The remainder of this paper is organized as follows. Section 2 describes the derivation of low-energized blocks from the GWT images. Section 3 details the generalized KDCV method with cosine kernel function for enhanced face recognition. Section 4 shows the performance of the proposed method on the face recognition by applying it on the datasets from the FERET , and FRAV2D  face databases, and by comparing it with some of the previous KDCV methods and we conclude our paper in Section 5.
2. 2D Gabor Wavelets
Gabor wavelets are used in image analysis because of their biological relevance and computational properties [12, 13]. The Gabor transform is suitable for analyzing gradually changing data such as the face, iris, and eyebrow images. The Gabor filter used here has the following general form: where and define the orientation and scale of Gabor kernels, respectively, is the variable in spatial domain, denotes the norm operator, and is the frequency vector which determines the scale and orientation of Gabor kernels, where and , , , where is the spacing factor. Here Gabor wavelets at five different scales, and eight orientations are chosen. The term is subtracted from (1) in order to make the kernel DC-free, thus becoming insensitive to illumination. The magnitude of the convolution outputs is indicated as . The kernels exhibit strong characteristics of spatial locality and orientation selectivity, making them a suitable choice for image feature extraction when one’s goal is to derive local and discriminating features for (face) classification.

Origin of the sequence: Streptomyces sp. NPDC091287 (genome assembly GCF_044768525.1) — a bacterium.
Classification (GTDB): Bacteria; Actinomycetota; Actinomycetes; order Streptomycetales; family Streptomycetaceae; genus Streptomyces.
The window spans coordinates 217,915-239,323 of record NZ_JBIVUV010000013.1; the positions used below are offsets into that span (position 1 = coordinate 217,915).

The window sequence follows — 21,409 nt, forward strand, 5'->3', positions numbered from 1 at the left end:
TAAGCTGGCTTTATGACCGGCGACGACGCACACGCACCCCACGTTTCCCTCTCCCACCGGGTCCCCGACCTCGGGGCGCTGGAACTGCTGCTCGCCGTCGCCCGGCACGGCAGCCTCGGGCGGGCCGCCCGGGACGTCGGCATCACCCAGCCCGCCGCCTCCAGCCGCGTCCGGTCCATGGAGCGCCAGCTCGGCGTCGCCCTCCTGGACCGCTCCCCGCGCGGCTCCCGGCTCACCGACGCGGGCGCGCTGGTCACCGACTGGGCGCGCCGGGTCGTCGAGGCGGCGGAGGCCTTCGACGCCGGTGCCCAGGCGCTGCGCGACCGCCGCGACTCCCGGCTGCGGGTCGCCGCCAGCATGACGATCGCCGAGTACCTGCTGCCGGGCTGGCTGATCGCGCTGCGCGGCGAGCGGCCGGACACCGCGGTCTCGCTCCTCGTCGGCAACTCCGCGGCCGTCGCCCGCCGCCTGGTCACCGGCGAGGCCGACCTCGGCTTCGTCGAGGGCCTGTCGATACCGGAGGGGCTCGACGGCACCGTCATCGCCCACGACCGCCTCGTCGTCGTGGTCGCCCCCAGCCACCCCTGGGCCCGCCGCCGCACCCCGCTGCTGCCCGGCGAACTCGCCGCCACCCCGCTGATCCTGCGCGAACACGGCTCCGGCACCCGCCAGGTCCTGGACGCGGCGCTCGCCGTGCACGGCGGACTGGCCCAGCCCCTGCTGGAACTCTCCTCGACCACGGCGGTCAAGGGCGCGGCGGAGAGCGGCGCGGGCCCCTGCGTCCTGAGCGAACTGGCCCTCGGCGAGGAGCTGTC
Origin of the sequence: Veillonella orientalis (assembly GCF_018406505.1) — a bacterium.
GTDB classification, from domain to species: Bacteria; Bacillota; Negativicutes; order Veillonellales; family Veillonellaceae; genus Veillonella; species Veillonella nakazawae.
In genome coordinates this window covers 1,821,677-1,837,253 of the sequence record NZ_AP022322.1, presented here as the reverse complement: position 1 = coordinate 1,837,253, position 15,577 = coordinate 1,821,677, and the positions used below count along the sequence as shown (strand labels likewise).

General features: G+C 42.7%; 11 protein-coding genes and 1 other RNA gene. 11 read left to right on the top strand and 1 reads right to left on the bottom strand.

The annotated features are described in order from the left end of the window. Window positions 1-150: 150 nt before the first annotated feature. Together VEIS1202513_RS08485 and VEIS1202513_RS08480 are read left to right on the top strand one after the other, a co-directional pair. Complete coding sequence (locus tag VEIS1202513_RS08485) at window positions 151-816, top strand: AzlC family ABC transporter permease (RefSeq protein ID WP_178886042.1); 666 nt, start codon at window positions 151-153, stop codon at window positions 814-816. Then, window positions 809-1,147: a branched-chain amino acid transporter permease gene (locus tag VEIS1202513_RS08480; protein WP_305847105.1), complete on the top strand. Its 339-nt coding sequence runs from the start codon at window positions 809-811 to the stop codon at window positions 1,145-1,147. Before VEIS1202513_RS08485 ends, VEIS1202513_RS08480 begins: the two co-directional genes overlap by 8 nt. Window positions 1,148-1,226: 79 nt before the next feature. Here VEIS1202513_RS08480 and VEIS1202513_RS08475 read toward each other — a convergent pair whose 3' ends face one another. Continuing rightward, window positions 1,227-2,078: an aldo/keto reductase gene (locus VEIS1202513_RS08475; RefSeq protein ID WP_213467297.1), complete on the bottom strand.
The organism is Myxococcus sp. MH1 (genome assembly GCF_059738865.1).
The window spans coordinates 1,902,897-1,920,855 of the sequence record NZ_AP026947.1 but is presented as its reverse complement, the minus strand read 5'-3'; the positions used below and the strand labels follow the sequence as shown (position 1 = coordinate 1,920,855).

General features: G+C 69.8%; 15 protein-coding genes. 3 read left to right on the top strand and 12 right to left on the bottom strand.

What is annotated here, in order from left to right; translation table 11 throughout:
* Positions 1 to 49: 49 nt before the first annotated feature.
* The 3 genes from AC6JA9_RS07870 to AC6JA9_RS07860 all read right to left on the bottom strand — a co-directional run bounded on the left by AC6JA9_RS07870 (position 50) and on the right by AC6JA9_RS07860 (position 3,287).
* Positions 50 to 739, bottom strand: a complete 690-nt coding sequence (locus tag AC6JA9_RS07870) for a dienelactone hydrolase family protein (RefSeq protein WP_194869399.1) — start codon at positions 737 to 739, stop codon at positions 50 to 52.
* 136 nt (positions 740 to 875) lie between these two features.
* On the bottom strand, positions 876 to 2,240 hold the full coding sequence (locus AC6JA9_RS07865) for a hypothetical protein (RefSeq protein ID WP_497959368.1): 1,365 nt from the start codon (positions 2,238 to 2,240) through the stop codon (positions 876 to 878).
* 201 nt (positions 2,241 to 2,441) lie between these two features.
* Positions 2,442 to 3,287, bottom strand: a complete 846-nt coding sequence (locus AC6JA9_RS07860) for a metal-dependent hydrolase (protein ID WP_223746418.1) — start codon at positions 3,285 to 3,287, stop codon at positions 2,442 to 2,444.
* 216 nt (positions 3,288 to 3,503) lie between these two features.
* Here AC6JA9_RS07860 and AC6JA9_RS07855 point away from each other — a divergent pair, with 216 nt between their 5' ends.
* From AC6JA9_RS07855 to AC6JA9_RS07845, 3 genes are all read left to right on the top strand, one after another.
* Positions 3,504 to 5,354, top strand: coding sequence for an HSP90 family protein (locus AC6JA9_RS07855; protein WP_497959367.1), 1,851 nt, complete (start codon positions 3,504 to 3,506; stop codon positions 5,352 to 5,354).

2.1. Gabor-Based Feature Representation
The Gabor wavelet representation of an image is the convolution of the image with a family of Gabor kernels as defined in (1). Let be the gray level distribution of an image, the convolution output of image and a Gabor kernel is defined as where , and denotes the convolution operator.